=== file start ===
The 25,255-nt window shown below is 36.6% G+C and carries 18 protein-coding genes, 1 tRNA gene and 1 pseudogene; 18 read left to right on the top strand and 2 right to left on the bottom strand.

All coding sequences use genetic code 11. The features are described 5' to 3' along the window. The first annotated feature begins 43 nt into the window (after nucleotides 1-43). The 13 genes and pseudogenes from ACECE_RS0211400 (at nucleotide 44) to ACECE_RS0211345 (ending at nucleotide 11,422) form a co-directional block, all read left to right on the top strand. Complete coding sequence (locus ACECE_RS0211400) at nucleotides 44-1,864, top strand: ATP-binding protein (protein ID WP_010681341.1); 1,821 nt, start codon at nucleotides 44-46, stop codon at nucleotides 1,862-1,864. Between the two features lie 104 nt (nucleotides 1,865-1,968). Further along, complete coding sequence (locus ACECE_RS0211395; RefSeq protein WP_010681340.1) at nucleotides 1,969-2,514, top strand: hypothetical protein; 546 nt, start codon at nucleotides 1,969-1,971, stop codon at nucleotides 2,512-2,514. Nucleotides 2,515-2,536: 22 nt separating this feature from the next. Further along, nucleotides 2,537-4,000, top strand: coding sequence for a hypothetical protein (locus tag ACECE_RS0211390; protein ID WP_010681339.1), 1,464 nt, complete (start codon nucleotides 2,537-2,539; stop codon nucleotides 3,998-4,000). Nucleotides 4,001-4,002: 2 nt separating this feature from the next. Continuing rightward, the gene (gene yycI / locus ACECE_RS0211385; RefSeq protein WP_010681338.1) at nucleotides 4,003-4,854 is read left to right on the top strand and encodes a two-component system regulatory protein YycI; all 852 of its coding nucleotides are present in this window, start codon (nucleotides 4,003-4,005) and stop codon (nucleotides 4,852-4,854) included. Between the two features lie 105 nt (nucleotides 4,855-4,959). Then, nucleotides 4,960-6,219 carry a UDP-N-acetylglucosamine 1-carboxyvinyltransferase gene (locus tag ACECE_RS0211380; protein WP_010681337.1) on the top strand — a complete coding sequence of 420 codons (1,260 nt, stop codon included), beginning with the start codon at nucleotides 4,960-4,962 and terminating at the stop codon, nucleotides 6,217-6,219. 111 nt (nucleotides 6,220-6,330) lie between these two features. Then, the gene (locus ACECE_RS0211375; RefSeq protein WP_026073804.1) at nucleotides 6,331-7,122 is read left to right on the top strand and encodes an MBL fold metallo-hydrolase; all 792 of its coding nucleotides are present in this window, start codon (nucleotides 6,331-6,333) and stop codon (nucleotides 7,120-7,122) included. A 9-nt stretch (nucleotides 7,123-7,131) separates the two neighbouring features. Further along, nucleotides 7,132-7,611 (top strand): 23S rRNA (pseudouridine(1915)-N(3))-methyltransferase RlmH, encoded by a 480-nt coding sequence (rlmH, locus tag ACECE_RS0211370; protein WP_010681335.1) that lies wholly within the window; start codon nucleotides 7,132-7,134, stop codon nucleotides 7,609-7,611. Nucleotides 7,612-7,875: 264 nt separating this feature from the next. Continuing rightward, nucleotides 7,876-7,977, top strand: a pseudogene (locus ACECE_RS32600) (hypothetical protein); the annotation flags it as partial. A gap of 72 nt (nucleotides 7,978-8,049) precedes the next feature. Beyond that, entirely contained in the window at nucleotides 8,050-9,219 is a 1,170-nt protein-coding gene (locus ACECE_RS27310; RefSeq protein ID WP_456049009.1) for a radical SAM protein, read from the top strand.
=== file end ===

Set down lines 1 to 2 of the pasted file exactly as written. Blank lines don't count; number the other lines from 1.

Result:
The 25,255-nt window shown below is 36.6% G+C and carries 18 protein-coding genes, 1 tRNA gene and 1 pseudogene; 18 read left to right on the top strand and 2 right to left on the bottom strand.

All coding sequences use genetic code 11. The features are described 5' to 3' along the window. The first annotated feature begins 43 nt into the window (after nucleotides 1-43). The 13 genes and pseudogenes from ACECE_RS0211400 (at nucleotide 44) to ACECE_RS0211345 (ending at nucleotide 11,422) form a co-directional block, all read left to right on the top strand. Complete coding sequence (locus ACECE_RS0211400) at nucleotides 44-1,864, top strand: ATP-binding protein (protein ID WP_010681341.1); 1,821 nt, start codon at nucleotides 44-46, stop codon at nucleotides 1,862-1,864. Between the two features lie 104 nt (nucleotides 1,865-1,968). Further along, complete coding sequence (locus ACECE_RS0211395; RefSeq protein WP_010681340.1) at nucleotides 1,969-2,514, top strand: hypothetical protein; 546 nt, start codon at nucleotides 1,969-1,971, stop codon at nucleotides 2,512-2,514. Nucleotides 2,515-2,536: 22 nt separating this feature from the next. Further along, nucleotides 2,537-4,000, top strand: coding sequence for a hypothetical protein (locus tag ACECE_RS0211390; protein ID WP_010681339.1), 1,464 nt, complete (start codon nucleotides 2,537-2,539; stop codon nucleotides 3,998-4,000). Nucleotides 4,001-4,002: 2 nt separating this feature from the next. Continuing rightward, the gene (gene yycI / locus ACECE_RS0211385; RefSeq protein WP_010681338.1) at nucleotides 4,003-4,854 is read left to right on the top strand and encodes a two-component system regulatory protein YycI; all 852 of its coding nucleotides are present in this window, start codon (nucleotides 4,003-4,005) and stop codon (nucleotides 4,852-4,854) included. Between the two features lie 105 nt (nucleotides 4,855-4,959). Then, nucleotides 4,960-6,219 carry a UDP-N-acetylglucosamine 1-carboxyvinyltransferase gene (locus tag ACECE_RS0211380; protein WP_010681337.1) on the top strand — a complete coding sequence of 420 codons (1,260 nt, stop codon included), beginning with the start codon at nucleotides 4,960-4,962 and terminating at the stop codon, nucleotides 6,217-6,219. 111 nt (nucleotides 6,220-6,330) lie between these two features. Then, the gene (locus ACECE_RS0211375; RefSeq protein WP_026073804.1) at nucleotides 6,331-7,122 is read left to right on the top strand and encodes an MBL fold metallo-hydrolase; all 792 of its coding nucleotides are present in this window, start codon (nucleotides 6,331-6,333) and stop codon (nucleotides 7,120-7,122) included. A 9-nt stretch (nucleotides 7,123-7,131) separates the two neighbouring features. Further along, nucleotides 7,132-7,611 (top strand): 23S rRNA (pseudouridine(1915)-N(3))-methyltransferase RlmH, encoded by a 480-nt coding sequence (rlmH, locus tag ACECE_RS0211370; protein WP_010681335.1) that lies wholly within the window; start codon nucleotides 7,132-7,134, stop codon nucleotides 7,609-7,611. Nucleotides 7,612-7,875: 264 nt separating this feature from the next. Continuing rightward, nucleotides 7,876-7,977, top strand: a pseudogene (locus ACECE_RS32600) (hypothetical protein); the annotation flags it as partial. A gap of 72 nt (nucleotides 7,978-8,049) precedes the next feature. Beyond that, entirely contained in the window at nucleotides 8,050-9,219 is a 1,170-nt protein-coding gene (locus ACECE_RS27310; RefSeq protein ID WP_456049009.1) for a radical SAM protein, read from the top strand.